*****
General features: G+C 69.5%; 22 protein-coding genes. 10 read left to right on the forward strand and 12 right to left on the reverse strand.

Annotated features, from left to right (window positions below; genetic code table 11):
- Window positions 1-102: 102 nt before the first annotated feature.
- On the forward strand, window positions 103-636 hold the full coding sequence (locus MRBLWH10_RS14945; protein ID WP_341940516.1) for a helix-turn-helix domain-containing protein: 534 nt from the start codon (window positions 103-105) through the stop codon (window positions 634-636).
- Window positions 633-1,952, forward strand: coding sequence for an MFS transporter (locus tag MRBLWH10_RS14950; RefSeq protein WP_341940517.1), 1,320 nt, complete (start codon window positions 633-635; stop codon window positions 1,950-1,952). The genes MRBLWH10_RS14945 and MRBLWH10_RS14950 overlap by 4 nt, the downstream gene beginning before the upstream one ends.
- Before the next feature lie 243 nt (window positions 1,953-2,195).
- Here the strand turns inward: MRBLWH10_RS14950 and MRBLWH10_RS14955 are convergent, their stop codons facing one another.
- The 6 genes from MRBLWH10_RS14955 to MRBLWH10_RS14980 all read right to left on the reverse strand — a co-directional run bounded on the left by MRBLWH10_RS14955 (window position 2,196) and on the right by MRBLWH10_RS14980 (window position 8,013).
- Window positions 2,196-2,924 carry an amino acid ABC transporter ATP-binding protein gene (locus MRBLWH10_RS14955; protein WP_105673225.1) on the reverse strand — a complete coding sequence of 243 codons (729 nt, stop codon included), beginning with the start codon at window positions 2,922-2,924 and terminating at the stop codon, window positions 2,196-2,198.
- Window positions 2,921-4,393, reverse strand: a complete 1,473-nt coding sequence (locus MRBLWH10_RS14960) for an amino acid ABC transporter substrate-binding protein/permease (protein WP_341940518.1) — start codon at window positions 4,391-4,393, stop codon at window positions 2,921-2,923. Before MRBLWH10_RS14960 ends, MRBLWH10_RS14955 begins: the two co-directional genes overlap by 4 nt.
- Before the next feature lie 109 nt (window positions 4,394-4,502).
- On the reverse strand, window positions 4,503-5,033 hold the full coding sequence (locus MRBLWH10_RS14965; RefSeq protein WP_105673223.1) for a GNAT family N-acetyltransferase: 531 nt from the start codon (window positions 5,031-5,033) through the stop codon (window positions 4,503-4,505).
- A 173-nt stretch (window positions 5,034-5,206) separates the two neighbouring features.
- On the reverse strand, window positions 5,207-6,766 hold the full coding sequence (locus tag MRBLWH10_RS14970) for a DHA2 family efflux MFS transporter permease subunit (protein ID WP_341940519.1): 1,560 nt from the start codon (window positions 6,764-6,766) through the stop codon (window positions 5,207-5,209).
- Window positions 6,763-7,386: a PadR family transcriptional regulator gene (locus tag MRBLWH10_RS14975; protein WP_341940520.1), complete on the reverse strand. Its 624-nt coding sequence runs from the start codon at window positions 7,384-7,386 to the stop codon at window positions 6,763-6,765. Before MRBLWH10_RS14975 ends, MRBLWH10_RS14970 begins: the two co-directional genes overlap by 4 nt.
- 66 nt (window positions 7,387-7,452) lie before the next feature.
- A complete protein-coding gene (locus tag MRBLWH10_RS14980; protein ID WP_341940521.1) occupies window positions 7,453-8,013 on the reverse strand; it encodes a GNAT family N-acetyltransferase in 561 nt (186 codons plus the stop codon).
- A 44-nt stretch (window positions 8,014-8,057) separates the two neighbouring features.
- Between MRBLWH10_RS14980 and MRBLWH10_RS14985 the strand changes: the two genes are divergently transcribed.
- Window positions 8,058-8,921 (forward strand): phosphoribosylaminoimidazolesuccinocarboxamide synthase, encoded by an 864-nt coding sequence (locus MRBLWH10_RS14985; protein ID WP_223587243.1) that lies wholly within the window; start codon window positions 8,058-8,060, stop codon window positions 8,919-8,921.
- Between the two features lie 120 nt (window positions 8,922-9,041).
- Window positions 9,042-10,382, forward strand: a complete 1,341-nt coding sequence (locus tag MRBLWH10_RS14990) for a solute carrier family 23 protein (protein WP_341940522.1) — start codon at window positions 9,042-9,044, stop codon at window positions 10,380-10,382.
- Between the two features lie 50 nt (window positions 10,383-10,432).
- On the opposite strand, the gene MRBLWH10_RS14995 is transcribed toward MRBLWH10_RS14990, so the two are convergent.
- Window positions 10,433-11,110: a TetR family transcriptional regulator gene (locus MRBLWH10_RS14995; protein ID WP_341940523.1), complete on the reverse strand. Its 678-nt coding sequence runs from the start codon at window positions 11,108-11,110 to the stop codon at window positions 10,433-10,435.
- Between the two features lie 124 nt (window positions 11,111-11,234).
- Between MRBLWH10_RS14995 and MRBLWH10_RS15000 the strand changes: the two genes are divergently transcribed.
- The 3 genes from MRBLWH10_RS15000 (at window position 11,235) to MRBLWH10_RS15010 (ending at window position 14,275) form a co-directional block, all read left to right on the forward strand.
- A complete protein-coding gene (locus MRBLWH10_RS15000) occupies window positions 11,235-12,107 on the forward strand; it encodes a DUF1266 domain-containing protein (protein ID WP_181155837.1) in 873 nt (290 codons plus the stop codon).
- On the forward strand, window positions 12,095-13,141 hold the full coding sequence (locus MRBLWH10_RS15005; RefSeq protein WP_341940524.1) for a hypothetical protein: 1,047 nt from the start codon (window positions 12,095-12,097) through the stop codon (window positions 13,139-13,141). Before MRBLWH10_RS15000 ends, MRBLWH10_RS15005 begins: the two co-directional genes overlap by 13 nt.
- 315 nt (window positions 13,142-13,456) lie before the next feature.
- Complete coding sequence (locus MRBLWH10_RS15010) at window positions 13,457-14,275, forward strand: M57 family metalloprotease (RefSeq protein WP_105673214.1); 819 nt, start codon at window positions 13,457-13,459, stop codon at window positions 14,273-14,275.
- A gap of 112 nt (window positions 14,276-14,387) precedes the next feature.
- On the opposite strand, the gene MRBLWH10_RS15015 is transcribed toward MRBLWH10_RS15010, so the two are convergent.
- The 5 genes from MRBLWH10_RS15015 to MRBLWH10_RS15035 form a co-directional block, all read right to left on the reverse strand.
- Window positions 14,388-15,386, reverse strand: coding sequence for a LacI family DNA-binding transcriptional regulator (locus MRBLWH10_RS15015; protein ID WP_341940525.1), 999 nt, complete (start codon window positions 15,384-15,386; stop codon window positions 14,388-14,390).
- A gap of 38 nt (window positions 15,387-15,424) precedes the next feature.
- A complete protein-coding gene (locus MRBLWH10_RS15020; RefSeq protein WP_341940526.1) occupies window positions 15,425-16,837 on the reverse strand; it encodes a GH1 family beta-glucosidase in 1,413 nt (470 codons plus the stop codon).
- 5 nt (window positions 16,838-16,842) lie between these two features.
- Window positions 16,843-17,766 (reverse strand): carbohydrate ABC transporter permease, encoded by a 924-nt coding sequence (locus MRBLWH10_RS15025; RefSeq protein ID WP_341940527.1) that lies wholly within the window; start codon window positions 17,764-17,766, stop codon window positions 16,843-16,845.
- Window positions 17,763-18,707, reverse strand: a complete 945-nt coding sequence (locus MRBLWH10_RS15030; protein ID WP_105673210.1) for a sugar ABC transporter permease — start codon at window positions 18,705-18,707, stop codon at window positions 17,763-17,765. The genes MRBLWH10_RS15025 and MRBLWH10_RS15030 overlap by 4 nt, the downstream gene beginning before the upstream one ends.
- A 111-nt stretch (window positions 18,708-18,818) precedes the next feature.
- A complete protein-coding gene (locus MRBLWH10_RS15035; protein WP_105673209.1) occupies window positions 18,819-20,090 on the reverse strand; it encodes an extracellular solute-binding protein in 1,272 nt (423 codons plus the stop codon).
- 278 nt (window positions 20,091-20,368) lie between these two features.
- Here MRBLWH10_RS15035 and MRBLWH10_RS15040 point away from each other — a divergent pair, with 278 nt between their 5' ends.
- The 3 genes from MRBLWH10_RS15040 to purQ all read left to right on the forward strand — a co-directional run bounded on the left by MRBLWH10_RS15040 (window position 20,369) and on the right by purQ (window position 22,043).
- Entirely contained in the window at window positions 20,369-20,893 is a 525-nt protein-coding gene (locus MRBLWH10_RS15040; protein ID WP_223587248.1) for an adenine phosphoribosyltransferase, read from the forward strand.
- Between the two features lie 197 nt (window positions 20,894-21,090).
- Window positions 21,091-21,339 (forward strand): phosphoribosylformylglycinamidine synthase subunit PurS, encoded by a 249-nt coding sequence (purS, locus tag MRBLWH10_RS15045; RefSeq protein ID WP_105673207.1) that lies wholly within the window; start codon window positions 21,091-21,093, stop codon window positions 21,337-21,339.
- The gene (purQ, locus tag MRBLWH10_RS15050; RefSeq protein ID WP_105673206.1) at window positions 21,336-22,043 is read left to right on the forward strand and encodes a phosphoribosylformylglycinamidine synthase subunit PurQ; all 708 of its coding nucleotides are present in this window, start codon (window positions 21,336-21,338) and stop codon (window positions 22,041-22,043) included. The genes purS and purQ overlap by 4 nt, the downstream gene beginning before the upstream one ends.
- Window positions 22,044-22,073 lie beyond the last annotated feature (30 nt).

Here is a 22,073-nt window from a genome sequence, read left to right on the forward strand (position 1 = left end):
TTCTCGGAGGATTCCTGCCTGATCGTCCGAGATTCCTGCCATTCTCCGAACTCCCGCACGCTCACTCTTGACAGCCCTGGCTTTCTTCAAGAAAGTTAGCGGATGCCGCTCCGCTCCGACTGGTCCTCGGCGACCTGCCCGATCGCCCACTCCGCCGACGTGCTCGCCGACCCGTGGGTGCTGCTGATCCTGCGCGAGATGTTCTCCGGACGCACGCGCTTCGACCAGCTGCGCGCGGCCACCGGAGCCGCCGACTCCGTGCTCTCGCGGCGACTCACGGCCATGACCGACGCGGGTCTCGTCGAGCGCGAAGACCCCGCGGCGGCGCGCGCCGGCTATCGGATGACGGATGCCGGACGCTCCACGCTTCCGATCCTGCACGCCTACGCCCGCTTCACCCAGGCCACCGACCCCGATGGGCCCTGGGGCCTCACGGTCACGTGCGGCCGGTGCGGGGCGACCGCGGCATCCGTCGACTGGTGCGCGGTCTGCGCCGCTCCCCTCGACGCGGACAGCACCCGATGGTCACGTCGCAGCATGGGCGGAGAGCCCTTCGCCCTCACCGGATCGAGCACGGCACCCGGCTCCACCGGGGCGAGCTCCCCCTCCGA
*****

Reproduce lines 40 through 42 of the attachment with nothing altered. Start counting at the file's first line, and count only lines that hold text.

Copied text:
- Window positions 16,843-17,766 (reverse strand): carbohydrate ABC transporter permease, encoded by a 924-nt coding sequence (locus MRBLWH10_RS15025; RefSeq protein ID WP_341940527.1) that lies wholly within the window; start codon window positions 17,764-17,766, stop codon window positions 16,843-16,845.
- Window positions 17,763-18,707, reverse strand: a complete 945-nt coding sequence (locus MRBLWH10_RS15030; protein ID WP_105673210.1) for a sugar ABC transporter permease — start codon at window positions 18,705-18,707, stop codon at window positions 17,763-17,765. The genes MRBLWH10_RS15025 and MRBLWH10_RS15030 overlap by 4 nt, the downstream gene beginning before the upstream one ends.
- A 111-nt stretch (window positions 18,708-18,818) precedes the next feature.